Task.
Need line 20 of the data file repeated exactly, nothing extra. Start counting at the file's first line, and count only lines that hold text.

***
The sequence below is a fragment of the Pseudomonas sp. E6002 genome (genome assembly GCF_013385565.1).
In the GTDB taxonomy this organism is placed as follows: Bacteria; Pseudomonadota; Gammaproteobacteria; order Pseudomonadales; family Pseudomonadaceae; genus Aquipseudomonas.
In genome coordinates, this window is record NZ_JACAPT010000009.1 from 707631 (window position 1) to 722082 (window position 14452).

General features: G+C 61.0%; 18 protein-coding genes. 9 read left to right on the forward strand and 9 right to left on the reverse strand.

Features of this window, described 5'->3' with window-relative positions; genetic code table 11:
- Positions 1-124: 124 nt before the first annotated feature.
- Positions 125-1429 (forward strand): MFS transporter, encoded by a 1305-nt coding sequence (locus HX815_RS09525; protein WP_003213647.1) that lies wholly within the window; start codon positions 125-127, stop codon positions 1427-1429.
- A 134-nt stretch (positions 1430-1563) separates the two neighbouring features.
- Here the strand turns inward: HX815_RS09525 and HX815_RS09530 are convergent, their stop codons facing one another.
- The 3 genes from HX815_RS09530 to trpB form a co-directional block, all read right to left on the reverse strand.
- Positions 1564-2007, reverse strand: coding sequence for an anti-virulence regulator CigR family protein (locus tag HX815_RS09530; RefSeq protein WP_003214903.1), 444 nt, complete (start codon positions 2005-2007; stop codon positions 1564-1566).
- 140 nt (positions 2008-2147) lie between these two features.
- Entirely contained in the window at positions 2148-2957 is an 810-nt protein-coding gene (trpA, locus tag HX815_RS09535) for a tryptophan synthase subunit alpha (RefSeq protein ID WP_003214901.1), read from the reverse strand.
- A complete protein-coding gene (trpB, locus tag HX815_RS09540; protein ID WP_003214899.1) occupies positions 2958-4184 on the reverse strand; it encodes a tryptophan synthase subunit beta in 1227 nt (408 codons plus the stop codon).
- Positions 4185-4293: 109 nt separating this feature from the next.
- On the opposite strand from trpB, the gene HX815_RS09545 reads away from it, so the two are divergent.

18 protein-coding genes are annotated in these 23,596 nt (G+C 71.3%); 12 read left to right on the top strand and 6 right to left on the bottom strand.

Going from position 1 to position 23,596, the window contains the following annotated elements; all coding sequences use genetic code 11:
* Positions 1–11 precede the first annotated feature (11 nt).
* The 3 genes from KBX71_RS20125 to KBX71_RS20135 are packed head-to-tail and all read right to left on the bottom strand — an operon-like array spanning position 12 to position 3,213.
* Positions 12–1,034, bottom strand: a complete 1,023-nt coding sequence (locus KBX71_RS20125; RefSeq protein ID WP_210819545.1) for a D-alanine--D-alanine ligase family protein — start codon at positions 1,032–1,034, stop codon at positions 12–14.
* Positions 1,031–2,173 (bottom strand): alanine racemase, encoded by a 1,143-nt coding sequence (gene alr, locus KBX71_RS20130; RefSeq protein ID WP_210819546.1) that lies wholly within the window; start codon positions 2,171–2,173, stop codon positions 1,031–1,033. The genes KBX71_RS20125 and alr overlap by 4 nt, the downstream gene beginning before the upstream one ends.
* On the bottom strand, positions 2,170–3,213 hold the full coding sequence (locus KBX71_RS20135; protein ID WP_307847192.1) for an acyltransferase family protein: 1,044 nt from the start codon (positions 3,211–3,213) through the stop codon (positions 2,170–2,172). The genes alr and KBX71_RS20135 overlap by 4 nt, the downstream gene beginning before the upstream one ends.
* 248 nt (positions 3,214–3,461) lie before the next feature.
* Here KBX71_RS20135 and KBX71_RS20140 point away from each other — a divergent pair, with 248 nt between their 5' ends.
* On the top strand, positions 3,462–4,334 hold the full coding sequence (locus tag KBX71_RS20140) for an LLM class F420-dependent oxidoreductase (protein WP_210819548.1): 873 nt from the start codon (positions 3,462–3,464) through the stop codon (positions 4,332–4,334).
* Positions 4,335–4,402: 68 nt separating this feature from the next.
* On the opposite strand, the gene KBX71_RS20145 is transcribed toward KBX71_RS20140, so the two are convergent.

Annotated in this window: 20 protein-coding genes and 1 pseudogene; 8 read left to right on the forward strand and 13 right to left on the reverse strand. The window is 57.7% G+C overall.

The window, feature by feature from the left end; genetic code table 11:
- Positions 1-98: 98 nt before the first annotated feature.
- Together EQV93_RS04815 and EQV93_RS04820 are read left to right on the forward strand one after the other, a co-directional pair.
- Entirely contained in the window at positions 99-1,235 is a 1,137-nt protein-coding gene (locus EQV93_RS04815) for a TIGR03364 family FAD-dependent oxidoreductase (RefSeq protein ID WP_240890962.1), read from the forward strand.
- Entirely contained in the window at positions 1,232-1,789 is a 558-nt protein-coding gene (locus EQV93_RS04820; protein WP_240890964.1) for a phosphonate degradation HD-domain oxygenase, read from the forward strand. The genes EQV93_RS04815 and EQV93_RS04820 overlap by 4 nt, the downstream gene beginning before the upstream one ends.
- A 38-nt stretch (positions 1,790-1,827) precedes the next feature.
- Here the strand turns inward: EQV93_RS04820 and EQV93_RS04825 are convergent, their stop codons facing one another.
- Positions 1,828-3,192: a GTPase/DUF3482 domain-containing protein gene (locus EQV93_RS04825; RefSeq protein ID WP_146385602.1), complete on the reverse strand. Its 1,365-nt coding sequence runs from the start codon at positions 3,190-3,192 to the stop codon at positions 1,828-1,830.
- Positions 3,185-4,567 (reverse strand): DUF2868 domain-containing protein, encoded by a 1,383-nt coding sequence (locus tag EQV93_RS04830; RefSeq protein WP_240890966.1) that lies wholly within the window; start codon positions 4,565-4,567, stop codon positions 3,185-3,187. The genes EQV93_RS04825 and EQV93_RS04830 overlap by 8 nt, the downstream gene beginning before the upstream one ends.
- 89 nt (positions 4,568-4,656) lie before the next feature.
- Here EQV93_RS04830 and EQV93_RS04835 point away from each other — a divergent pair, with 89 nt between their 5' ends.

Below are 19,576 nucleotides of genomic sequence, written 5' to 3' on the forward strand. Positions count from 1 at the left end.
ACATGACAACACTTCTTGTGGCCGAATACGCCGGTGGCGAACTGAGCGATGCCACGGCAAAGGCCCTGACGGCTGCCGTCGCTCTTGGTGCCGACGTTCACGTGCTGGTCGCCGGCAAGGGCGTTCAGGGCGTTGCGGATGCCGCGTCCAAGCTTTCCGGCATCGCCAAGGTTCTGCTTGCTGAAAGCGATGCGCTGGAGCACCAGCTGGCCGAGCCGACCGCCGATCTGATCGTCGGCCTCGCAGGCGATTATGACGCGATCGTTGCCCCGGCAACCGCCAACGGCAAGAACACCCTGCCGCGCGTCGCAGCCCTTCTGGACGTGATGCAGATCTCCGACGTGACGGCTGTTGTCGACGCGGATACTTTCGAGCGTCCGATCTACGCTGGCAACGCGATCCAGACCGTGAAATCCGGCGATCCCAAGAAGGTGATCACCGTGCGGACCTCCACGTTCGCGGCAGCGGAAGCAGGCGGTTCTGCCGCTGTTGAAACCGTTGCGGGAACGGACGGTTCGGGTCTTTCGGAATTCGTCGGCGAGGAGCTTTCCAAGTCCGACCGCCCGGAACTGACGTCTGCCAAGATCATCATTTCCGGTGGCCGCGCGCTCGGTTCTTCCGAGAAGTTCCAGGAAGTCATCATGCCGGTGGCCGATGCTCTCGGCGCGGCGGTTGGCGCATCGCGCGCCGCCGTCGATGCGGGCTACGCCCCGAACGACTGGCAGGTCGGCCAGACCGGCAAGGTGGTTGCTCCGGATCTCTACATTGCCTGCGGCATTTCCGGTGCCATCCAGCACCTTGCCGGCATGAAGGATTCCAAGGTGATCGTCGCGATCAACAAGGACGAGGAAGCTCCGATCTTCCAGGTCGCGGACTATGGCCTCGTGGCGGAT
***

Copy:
* The 3 genes from KBX71_RS20125 to KBX71_RS20135 are packed head-to-tail and all read right to left on the bottom strand — an operon-like array spanning position 12 to position 3,213.